A side effect of using scroll events is that this gesture still works with X11 and/or older semi-mt touchpads for which Libinput normally does not support any gestures.
So, now the gesture sticks to fingers. But there’s still an important bit missing: a snap-back animation. In order for a gesture to feel natural, it should snap back smoothly as soon as you lift your fingers, respecting the momentum. This was a lot easier to do than I expected, and after a few iterations applying Tobias Bernard’s suggestions I had an animation that I’m very satisfied with. How it works:
- The animation uses easeOutCubic interpolation
- Duration is naturally calculated as remaining distance divided by velocity, or if the velocity is 0, by a constant value instead
- After that, duration is multiplied by 3, matching easeOutCubic derivative at t=0. This ensures that initial velocity is same as it was before lifting the fingers
- Finally, the duration is clamped into [100ms, 400ms] range. This ensures that it’s never too slow or too fast, while still allowing it to respect momentum when possible
- If the page was swiped less than halfway through the window, there’s a small velocity threshold. If fingers are lifted when not moving, the gesture will be canceled and the page will smoothly slide back. On the other hand, if the page was swiped more than half way through, just lifting the fingers would finish the gesture, and one has to specifically flick back to cancel it
- If one starts swiping again while the animation is going, it will actually be stopped. This allows to continuously grab and release the page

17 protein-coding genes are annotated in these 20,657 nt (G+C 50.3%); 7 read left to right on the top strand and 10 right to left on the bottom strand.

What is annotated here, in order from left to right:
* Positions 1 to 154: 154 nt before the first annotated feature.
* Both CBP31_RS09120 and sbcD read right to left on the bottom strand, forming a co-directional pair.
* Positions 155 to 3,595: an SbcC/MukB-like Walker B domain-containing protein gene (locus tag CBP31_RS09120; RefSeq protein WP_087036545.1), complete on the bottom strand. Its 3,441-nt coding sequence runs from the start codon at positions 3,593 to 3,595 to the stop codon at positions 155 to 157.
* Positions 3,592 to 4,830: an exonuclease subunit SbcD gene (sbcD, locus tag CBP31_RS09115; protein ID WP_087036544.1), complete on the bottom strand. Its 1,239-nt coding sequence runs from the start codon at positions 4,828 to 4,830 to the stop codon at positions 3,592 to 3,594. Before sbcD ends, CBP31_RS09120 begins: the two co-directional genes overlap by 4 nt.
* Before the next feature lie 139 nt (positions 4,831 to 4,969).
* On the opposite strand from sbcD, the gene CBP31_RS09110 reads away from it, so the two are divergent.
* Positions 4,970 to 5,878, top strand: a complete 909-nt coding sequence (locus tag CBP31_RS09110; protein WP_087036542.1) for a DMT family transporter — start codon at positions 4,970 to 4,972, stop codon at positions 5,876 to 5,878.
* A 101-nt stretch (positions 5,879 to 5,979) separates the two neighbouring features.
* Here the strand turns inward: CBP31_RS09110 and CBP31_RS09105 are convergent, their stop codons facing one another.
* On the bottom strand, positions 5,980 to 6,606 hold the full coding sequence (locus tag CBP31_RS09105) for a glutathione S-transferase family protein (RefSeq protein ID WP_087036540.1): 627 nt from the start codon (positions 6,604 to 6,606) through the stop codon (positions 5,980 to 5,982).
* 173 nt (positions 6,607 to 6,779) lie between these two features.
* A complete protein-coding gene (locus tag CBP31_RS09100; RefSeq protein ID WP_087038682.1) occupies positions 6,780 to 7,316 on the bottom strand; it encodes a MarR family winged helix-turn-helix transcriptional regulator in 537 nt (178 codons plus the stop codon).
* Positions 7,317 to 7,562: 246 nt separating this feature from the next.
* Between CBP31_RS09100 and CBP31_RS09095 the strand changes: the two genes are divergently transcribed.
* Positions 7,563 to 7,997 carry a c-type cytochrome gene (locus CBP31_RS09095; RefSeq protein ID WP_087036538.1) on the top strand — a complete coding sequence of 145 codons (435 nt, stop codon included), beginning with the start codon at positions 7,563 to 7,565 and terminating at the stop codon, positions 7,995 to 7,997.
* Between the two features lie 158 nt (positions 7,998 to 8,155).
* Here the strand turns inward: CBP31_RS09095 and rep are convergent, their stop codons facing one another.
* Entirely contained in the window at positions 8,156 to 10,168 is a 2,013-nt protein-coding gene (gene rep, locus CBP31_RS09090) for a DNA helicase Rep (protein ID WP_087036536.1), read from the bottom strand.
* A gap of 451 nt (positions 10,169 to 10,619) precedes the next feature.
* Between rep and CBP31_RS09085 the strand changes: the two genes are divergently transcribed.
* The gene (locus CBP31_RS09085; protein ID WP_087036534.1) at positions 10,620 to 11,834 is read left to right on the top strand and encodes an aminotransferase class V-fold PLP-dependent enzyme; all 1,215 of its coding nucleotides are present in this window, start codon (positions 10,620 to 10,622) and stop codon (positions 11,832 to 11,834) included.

Interestingly, Mac has a helper function that takes care of all this, and WebKit makes use of it.
Finally, the gesture should look nice. On Mac it uses CoreAnimation for drawing; WebKitGTK has to use Cairo. Since I didn’t have any mockups to work with, I reused Apple’s visuals, consisting of a dimming layer and a long subtle gradient for drop shadow, intending to replace them with something else later. But everybody whom I showed it liked it, so I left it as is.
The end result is that since version 2.24.0, WebKitGTK optionally supports 2-finger swipe gestures on touchpad.
Unfortunately, I was a little too late to enable it in Epiphany 3.32.0, but it was merged into 3.32.1 nevertheless. In 3.34.x, Yelp and Devhelp will also support it. Additionally, it’s enabled in Eolie and Odysseus browsers.
A bit later I also added touchscreen support. That was easy, because WebKit literally generates scroll events for touch scrolling, so it was simply a matter of feeding those events into the gesture controller. Additionally, I had to implement canceling, as all touchscreen gestures have to support it. Since scrolling on touchscreen is 1-finger swipe, the gesture is performed the same way.
This will be available in upcoming WebKitGTK 2.26.x, corresponding to GNOME 3.34.
This can be very disruptive feature in many cases, such as authentication widgets, so applications wanting to use it have to opt in by changing the value of this property.
A smaller change was getting pinch zoom gesture to work on touchpads. Since this gesture was already available on touchscreens, it involved simply feeding touchpad gesture events into the gesture tracker, but the performance is severely lacking on heavy pages. Speeding it up is unfortunately still above my skill level. :)
Pinch zoom is enabled unconditionally, so it already works everywhere where WebKitGTK is used, including but not limited to Geary and documentation view in GNOME Builder.
I want to say thanks to the following people:
- Michael Catanzaro and Carlos Garcia Campos for code review and helping me with understanding WebKit codebase
- Tobias Bernard for testing and numerous design suggestions
- Jonas Dreßler for testing and feedback, especially on a touchscreen
Part 2 here.